The MIM-104 Patriot is a surface-to-air missile (SAM) system, the primary of its kind used by the United States Army and several allied nations. It is manufactured by the U.S. defense contractor Raytheon and derives its name from the radar component of the weapon system. The AN/MPQ-53 at the heart of the system is known as the “Phased array Tracking Radar to Intercept on Target” or the bacronym PATRIOT. The Patriot System replaced the Nike Hercules system as the U.S. Army’s primary High to Medium Air Defense (HIMAD) system, and replaced the MIM-23 Hawk system as the U.S. Army’s medium tactical air defense system. In addition to these roles, Patriot has been given the function of the U.S. Army’s anti-ballistic missile (ABM) system, which is now Patriot’s primary mission. The system is expected to stay fielded until at least 2040.
Patriot uses an advanced aerial interceptor missile and high-performance radar systems. Patriot was developed at Redstone Arsenal in Huntsville, Alabama, which had previously developed the Safeguard ABM system and its component Spartan and hypersonic speed Sprint missiles. The symbol for Patriot is a drawing of a Revolutionary War-era Minuteman.
During the late 1980s, tests began to indicate that, although Patriot was certainly capable of intercepting inbound ballistic missiles, it was questionable whether or not the MIM-104A/B missile was capable of destroying them reliably. This necessitated the introduction of the PAC-2 missile and system upgrade.
For the system, the PAC-2 upgrade was similar to the PAC-1 upgrade. Radar search algorithms were further optimized, and the beam protocol while in “TBM search” was further modified. PAC-2 also saw Patriot’s first major missile upgrade, with the introduction of the MIM-104C, or PAC-2 missile. This missile was optimized for ballistic missile engagements. Major changes to the PAC-2 missile were the size of the projectiles in its blast-fragmentation warhead (changed from around 2 grams to around 45 grams), and the timing of the pulse-Doppler radar fuse, which was optimized for high-speed engagements (though it retained its old algorithm for aircraft engagements if necessary). Engagement procedures were also optimized, changing the method of fire the system used to engage ballistic missiles. Instead of launching two missiles in an almost simultaneous salvo, a brief delay (between 3 and 4-second) was added in order to allow the second missile launched to discriminate a ballistic missile warhead in the aftermath of the explosion of the first.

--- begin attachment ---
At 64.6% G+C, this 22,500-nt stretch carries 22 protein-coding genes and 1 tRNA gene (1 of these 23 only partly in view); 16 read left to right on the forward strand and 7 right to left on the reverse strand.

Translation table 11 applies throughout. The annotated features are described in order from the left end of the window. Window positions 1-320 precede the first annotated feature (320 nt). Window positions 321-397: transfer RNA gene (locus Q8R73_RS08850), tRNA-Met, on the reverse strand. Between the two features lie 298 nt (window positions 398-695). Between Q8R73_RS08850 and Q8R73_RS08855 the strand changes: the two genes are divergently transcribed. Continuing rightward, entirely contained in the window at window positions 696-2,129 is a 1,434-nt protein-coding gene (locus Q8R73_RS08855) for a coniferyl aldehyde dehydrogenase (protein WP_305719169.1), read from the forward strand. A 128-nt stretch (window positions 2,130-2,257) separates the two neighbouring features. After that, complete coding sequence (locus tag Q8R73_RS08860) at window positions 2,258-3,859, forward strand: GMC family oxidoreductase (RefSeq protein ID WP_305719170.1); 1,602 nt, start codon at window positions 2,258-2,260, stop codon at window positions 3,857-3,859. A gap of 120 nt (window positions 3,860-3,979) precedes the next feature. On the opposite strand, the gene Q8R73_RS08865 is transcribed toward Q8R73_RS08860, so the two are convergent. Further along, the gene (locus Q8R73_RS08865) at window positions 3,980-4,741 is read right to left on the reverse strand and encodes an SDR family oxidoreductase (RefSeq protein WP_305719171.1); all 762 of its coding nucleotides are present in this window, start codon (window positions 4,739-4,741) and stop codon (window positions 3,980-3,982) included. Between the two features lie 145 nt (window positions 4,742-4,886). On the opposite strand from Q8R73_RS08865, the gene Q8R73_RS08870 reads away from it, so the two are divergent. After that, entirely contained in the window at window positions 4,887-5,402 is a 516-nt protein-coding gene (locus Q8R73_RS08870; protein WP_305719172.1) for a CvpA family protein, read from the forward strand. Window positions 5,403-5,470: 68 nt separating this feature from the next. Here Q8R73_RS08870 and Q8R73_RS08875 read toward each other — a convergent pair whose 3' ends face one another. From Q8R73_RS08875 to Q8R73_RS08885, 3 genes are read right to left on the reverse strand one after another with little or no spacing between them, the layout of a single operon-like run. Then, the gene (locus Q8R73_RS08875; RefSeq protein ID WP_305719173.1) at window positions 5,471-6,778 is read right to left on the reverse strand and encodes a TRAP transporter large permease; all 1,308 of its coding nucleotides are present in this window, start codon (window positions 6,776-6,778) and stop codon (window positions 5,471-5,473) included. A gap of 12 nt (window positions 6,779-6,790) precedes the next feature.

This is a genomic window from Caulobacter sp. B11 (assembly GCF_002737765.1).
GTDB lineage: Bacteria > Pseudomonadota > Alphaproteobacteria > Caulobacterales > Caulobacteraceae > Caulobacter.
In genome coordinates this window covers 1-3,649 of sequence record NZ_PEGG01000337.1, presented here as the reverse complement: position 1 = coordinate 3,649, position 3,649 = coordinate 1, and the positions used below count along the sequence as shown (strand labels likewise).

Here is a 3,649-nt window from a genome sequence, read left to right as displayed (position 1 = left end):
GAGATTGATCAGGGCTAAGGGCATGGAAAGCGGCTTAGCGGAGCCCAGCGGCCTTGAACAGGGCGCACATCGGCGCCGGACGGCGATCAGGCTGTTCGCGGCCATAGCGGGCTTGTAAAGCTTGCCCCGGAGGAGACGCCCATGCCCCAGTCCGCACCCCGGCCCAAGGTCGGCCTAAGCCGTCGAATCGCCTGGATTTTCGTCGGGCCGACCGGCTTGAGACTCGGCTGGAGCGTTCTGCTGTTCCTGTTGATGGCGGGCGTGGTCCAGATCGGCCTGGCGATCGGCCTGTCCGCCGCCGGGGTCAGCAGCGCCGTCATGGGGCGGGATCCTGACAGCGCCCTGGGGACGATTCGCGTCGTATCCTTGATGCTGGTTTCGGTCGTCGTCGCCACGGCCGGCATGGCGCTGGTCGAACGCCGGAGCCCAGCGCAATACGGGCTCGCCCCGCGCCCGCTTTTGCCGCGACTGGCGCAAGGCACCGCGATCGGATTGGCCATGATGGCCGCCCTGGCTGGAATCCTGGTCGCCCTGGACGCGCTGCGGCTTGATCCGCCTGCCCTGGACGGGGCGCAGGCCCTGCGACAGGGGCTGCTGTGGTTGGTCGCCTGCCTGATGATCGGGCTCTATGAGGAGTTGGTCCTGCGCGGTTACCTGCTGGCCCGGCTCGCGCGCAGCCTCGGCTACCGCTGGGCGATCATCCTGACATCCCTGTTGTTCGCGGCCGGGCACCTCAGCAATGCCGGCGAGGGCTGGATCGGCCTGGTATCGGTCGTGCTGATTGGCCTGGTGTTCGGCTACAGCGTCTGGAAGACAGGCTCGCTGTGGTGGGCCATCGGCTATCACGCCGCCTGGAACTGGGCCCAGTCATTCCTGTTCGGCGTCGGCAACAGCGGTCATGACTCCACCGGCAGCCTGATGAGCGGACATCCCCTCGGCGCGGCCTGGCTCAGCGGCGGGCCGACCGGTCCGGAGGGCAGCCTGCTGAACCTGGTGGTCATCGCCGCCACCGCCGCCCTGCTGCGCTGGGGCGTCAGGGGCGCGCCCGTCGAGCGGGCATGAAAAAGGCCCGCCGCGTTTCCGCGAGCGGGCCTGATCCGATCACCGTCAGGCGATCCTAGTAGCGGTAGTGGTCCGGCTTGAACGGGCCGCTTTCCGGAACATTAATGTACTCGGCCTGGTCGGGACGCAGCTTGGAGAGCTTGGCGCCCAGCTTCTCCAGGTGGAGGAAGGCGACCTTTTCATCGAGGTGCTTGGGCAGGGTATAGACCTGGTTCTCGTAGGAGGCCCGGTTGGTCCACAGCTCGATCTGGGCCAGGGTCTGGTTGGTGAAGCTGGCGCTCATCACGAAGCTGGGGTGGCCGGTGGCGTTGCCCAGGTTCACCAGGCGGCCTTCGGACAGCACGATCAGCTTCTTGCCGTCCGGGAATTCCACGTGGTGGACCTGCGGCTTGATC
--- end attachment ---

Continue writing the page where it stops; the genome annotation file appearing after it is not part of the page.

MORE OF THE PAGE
PAC-2 was first tested in 1987 and reached Army units in 1990, just in time for deployment to the Middle East for the Persian Gulf War. It was there that Patriot was first regarded as a successful ABM system and proof that ballistic missile defense was indeed possible. The complete study on its effectiveness remains classified.
The S-300VM “Antey-2500” (NATO reporting name SA-23 Gladiator\Giant) is a Russian anti-ballistic missile system. The system is designed to defeat short- and medium-range ballistic missiles, aeroballistic and cruise missiles, fixed-wing aircraft, as well as loitering ECM platforms and precision-guided munitions.
It is a downgraded export version of the Russian S-300VM. The main role of the Antey-2500 is to protect task forces and vital industrial and military installations against massed air attacks. It can engage short- and intermediate-range ballistic missiles, cruise missiles, precision guided weapons, strategic and tactical aircraft, as well as early warning and electronic warfare aircraft. Two battalions of these air defense systems have been exported to Venezuela.